Things have begun to change fast in my three and a half week hiatus. But after two and a half years of college as a journalism major, I suppose I shouldn’t be surprised. The contours of what my life looks like tend to turn at the drop of a hat.
My most immediate and notable change: it looks like I’ll be switching beats for advanced reporting.
I’ve had a couple of people ask me why, and to be honest, my explanation is as complicated as a Facebook relationship (cheesy — but I couldn’t resist). Or maybe it’s just trying to spit out an decision that is the product of multiple long conversations, a ton of advice from multiple directions, too much introspection, a more careful analysis of my goals, a realization of what I need right now and a multitude of other odd nuances.
But the motivation that most fascinates me is this: I am switching beats because I am afraid to switch beats.
My pastor, in addition to his many amusing adages, likes to say that when I’m hurting, or when I see someone else hurting (and I mean emotionally, not like I broke my leg or something), I should lean into the pain instead of running from it, because that’s where the lesson is.
I’m wondering if the same is true for fear. Maybe being nervous about switching beats is good. It means I’m thinking carefully about what a change could mean, that I know the challenge will be different than if I stayed on the same beat. (I’m not saying sticking with the same beat would be in any way less challenging — it wouldn’t be — a beat switch is just a different kind of challenge.)
Truthfully, I’m a little sad to be moving from the ed beat. I loved the beat and the people when I wrote for it last spring. And the days since I made the decision to switch have induced a range of emotions — from “This will be great, and I can do this” to pacing around my house fighting off the nerves rising in the back of my throat. This is probably partly because right now, I’m not sure where I’ll wind up when the dust settles, and while journalism has helped me learn to deal with uncertainty, it’s still not something I prefer.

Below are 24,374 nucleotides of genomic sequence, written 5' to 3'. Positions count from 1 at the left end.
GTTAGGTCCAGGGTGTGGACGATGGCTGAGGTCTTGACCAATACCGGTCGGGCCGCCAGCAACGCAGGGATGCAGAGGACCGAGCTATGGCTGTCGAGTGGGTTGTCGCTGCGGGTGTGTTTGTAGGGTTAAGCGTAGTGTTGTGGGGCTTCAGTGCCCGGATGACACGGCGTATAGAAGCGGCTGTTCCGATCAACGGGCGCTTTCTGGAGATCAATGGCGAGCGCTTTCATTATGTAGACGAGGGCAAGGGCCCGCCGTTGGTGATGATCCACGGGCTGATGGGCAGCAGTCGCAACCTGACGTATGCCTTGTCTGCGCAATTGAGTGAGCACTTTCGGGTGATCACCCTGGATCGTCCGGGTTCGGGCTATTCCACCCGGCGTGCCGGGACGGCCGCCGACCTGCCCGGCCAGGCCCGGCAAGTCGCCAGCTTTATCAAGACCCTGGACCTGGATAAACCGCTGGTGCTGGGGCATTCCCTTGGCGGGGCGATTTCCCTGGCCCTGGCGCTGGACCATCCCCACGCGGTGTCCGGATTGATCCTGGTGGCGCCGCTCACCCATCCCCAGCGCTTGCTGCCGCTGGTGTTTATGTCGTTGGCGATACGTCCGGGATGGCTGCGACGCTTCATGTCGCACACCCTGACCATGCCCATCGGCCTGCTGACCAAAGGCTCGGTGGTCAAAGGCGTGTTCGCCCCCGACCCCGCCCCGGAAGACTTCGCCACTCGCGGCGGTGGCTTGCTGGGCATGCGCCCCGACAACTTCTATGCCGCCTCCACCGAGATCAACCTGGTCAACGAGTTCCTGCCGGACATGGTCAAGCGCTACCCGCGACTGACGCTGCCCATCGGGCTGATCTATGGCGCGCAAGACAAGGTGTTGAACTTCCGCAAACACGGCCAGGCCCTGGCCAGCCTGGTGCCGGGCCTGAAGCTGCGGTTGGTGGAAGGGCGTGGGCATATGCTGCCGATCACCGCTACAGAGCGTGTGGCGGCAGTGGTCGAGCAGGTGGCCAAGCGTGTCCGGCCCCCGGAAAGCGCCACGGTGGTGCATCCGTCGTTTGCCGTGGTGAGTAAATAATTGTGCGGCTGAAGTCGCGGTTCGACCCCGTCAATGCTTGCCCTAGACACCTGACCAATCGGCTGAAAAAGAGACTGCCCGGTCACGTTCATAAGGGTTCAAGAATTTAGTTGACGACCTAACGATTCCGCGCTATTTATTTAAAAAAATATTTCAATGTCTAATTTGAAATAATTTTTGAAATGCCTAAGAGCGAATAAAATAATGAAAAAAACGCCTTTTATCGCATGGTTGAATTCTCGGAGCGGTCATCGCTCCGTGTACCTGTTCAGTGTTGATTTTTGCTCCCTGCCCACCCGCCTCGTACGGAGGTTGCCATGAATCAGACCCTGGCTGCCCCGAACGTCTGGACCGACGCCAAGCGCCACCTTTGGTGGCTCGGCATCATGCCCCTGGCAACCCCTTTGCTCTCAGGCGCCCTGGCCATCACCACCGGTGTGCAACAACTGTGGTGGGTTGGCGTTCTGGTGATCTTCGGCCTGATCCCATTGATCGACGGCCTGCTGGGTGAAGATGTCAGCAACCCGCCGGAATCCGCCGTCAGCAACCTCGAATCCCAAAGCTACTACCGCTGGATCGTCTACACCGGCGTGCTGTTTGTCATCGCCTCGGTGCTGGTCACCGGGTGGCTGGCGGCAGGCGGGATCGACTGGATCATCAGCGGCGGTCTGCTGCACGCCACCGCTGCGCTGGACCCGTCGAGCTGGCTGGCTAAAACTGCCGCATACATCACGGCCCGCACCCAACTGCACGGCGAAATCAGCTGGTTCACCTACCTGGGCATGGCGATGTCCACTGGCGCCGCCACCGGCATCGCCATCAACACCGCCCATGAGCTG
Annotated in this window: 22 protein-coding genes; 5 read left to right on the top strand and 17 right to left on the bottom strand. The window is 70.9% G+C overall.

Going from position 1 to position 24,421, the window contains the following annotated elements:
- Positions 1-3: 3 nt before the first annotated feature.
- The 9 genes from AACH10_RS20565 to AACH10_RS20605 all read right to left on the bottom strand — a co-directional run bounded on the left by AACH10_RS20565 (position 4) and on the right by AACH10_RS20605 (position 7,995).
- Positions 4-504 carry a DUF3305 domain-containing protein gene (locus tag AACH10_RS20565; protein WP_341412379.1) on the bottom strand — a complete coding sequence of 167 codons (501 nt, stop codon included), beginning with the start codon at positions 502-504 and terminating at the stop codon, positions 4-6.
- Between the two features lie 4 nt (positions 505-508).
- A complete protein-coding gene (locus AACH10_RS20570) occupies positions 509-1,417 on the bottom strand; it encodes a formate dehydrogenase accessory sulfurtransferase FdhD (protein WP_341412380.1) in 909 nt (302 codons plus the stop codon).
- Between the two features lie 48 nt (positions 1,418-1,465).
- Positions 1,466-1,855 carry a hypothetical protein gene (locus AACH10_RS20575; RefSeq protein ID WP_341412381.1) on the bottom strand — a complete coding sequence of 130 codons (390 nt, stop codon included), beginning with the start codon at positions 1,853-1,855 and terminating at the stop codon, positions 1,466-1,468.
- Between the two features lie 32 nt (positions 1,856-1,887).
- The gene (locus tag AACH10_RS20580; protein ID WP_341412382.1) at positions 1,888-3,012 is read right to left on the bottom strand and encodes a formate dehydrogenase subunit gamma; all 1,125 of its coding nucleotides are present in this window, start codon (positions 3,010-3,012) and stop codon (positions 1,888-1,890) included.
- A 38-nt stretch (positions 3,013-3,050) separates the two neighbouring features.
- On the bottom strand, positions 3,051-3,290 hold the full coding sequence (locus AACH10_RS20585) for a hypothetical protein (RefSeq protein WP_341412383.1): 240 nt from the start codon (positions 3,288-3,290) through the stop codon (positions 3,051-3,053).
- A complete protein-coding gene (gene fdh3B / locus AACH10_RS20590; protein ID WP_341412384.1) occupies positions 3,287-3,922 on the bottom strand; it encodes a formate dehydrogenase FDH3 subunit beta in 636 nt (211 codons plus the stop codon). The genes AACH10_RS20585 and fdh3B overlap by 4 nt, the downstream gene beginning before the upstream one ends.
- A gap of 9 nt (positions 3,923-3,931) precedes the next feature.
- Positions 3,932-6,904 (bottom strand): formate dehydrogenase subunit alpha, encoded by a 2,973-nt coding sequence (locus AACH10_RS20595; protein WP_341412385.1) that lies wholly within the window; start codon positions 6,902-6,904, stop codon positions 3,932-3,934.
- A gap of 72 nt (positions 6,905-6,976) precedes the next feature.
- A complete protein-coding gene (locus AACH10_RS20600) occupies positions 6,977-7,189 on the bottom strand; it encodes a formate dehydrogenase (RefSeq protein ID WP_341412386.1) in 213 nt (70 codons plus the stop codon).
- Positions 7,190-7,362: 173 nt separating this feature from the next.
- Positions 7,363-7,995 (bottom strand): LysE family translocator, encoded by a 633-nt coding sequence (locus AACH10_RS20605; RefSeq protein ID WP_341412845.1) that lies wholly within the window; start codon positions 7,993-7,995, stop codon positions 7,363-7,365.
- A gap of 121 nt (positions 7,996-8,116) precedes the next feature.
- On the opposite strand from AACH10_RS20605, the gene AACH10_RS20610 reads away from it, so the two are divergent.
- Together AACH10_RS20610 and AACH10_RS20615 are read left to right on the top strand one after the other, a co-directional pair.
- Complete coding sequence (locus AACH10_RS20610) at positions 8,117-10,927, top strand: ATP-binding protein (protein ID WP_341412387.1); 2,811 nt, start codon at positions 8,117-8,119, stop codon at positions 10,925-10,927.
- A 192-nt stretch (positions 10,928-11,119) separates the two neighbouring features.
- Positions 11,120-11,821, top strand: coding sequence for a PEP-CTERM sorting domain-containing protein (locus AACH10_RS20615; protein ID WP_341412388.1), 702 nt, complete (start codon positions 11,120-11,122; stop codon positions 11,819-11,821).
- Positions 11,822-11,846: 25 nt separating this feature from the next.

But something in me is strangely OK with the fear — even in the middle of having no idea what the next few months of my life will look like (including making it through the semester, figuring out what I’m doing for advanced and trying to land an internship somewhere, anywhere).
Lean into it. That’s where the lesson is.
This is probably due to a combination of a number of conversations, a lot of advice and a strange clarity that comes from being at home and having time to get my thoughts clear. And for the time being, I’m going with it.
So I’ll give myself a couple of days, and then I’ll make a decision. In the meantime, I’m more than doubling my number of internship applications, because instead of applying sparingly because I’m afraid of rejection, I might as well get on with it, because the worst that can happen is that someone says no.
Lean into it.
Somewhere in the middle of my rush of decision-making, I stumbled across a TED video my friend posted on Facebook about how fear can be useful if used correctly. It’s not really a decision-maker/breaker, but her point is something I’ve been learning to consider as time has worn on:
Because there’s really nothing wrong with fear. What matters is what I do with it. And instead of running from it, maybe I can wrestle with it.
Lean into it.